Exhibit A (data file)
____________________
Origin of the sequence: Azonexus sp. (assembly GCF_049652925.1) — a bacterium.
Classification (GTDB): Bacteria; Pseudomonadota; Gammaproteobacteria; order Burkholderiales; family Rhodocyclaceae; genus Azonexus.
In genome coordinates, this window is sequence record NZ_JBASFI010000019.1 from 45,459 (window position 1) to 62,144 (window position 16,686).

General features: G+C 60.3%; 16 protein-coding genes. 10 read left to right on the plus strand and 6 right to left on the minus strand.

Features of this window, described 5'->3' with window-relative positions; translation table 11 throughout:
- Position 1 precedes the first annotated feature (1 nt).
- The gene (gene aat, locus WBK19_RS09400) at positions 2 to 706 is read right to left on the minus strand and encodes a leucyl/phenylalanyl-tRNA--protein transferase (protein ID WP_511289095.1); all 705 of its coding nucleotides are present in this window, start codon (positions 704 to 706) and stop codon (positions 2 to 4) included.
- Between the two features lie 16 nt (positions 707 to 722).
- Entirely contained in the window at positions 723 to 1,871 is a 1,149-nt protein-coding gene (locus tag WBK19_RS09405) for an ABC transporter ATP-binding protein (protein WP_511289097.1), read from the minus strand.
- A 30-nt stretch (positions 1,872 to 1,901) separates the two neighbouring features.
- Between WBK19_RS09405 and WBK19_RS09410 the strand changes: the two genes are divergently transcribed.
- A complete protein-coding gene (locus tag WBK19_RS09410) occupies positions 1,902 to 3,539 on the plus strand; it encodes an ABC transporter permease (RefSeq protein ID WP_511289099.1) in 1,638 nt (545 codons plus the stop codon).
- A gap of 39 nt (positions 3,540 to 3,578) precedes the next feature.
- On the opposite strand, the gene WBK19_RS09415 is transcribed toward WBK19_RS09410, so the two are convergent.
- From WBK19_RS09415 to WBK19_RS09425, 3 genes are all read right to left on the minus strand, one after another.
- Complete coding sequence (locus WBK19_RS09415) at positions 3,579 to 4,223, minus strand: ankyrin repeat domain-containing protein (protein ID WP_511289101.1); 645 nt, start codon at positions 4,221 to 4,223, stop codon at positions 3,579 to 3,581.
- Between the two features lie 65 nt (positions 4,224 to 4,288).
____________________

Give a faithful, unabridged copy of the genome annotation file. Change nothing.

Origin of the sequence: Azonexus sp. (assembly GCF_049652925.1) — a bacterium.
Classification (GTDB): Bacteria; Pseudomonadota; Gammaproteobacteria; order Burkholderiales; family Rhodocyclaceae; genus Azonexus.
In genome coordinates, this window is sequence record NZ_JBASFI010000019.1 from 45,459 (window position 1) to 62,144 (window position 16,686).

General features: G+C 60.3%; 16 protein-coding genes. 10 read left to right on the plus strand and 6 right to left on the minus strand.

Features of this window, described 5'->3' with window-relative positions; translation table 11 throughout:
- Position 1 precedes the first annotated feature (1 nt).
- The gene (gene aat, locus WBK19_RS09400) at positions 2 to 706 is read right to left on the minus strand and encodes a leucyl/phenylalanyl-tRNA--protein transferase (protein ID WP_511289095.1); all 705 of its coding nucleotides are present in this window, start codon (positions 704 to 706) and stop codon (positions 2 to 4) included.
- Between the two features lie 16 nt (positions 707 to 722).
- Entirely contained in the window at positions 723 to 1,871 is a 1,149-nt protein-coding gene (locus tag WBK19_RS09405) for an ABC transporter ATP-binding protein (protein WP_511289097.1), read from the minus strand.
- A 30-nt stretch (positions 1,872 to 1,901) separates the two neighbouring features.
- Between WBK19_RS09405 and WBK19_RS09410 the strand changes: the two genes are divergently transcribed.
- A complete protein-coding gene (locus tag WBK19_RS09410) occupies positions 1,902 to 3,539 on the plus strand; it encodes an ABC transporter permease (RefSeq protein ID WP_511289099.1) in 1,638 nt (545 codons plus the stop codon).
- A gap of 39 nt (positions 3,540 to 3,578) precedes the next feature.
- On the opposite strand, the gene WBK19_RS09415 is transcribed toward WBK19_RS09410, so the two are convergent.
- From WBK19_RS09415 to WBK19_RS09425, 3 genes are all read right to left on the minus strand, one after another.
- Complete coding sequence (locus WBK19_RS09415) at positions 3,579 to 4,223, minus strand: ankyrin repeat domain-containing protein (protein ID WP_511289101.1); 645 nt, start codon at positions 4,221 to 4,223, stop codon at positions 3,579 to 3,581.
- Between the two features lie 65 nt (positions 4,224 to 4,288).